There are apps that match us with dates, friends, housing or work. But what if there was an application that could match us with compatible carpoolers?
Carpooling, of course, is the sharing of vehicles to reach common destinations. While many people carpool to save money or reduce emissions, Ivey’s Assistant Professor Bissan Ghaddar’s research shows that improving the enjoyability of rides could increase usage by up to 57 per cent.
Ghaddar recently created a framework based on mobility patterns and social interests that matches compatible carpoolers. Using Twitter data, the framework measures enjoyability based on location, interests, social links and tendency to connect with people of similar or dissimilar interests. The goal was to create a long-term, practical application for sharing rides in an enjoyable way.
“We found that we were able to provide a balance between being environmentally friendly and having an enjoyable ride without sacrificing one for the other,” said Ghaddar.
Social & Sustainable
The whole idea of carpooling with complete strangers may prevent many of us from trying it out. But as the research showed, more people would be willing to carpool knowing they have been matched with other passengers based on their interests.
“It’s environmentally friendly, sustainable and socially interactive, which means people are going to be more interested or looking forward to their daily rides with people that they are interested in,” said Ghaddar. “Having a matching process also takes out the human element of uncertainty and can help people feel safe about sharing a ride.”
With all of the current disruptive technologies, there is a lot of data and information available to us and it is important to use it in ways that benefit the community, make better decisions and simplify our daily lives, she said.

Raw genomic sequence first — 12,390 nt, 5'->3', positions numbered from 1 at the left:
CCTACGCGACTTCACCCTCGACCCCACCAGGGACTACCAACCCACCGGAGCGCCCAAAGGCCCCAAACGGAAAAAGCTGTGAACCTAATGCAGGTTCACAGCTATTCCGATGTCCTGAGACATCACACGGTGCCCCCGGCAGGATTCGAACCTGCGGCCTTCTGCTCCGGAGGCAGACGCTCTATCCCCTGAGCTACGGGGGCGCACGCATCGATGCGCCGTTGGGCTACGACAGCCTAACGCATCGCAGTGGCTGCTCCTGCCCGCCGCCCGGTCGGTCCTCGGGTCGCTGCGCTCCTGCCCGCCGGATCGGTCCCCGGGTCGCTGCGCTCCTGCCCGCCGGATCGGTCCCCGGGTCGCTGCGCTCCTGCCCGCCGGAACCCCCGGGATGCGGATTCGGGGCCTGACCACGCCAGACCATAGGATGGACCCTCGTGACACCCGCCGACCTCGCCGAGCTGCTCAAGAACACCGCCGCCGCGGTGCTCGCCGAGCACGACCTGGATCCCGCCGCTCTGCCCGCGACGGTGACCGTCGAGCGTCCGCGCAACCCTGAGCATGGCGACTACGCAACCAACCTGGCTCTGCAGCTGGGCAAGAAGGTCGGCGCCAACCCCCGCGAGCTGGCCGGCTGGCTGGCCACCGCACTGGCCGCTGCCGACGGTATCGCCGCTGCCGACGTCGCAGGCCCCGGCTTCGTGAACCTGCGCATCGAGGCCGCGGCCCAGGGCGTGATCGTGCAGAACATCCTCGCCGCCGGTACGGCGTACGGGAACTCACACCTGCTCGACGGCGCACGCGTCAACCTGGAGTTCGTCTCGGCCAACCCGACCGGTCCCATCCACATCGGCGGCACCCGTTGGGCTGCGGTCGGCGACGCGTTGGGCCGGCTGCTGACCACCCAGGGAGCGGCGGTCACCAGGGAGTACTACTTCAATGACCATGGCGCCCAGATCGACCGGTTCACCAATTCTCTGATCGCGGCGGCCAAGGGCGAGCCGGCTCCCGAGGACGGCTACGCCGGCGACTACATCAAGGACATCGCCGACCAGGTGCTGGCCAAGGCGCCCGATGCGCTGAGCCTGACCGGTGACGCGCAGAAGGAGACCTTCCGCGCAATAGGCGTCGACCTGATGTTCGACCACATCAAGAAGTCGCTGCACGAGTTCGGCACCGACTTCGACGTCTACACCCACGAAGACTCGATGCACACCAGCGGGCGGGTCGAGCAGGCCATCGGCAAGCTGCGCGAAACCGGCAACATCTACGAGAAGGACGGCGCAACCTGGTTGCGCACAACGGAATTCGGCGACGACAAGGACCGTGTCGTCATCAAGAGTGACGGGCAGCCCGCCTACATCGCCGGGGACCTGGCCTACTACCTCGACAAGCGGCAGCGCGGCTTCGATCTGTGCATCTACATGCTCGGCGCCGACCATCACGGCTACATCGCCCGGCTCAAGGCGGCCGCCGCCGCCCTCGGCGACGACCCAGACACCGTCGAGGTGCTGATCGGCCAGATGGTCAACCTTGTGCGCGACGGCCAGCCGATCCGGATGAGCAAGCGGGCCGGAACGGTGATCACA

A way forward
Ghaddar said this research provides some insight into the future of autonomous cars and what services we can use or benefit from the data we have right now. She sees a future of asset sharing, where we will share our vehicles rather than own them, similar in a way to Uber. This model could assist in optimizing asset sharing by matching people with not only similar routes but also similar interests.
The team is now looking at a multi-modal model, which includes the combination of car sharing and public transit to further improve the carpooling experience.
“By looking at data we currently have in terms of smart cities, there are lots of applications and practical uses we have to continue improving our societies and the environment. We can lessen the number of cars on the road, minimize congestion and demand of parking which helps the environment and creates a better quality of life.”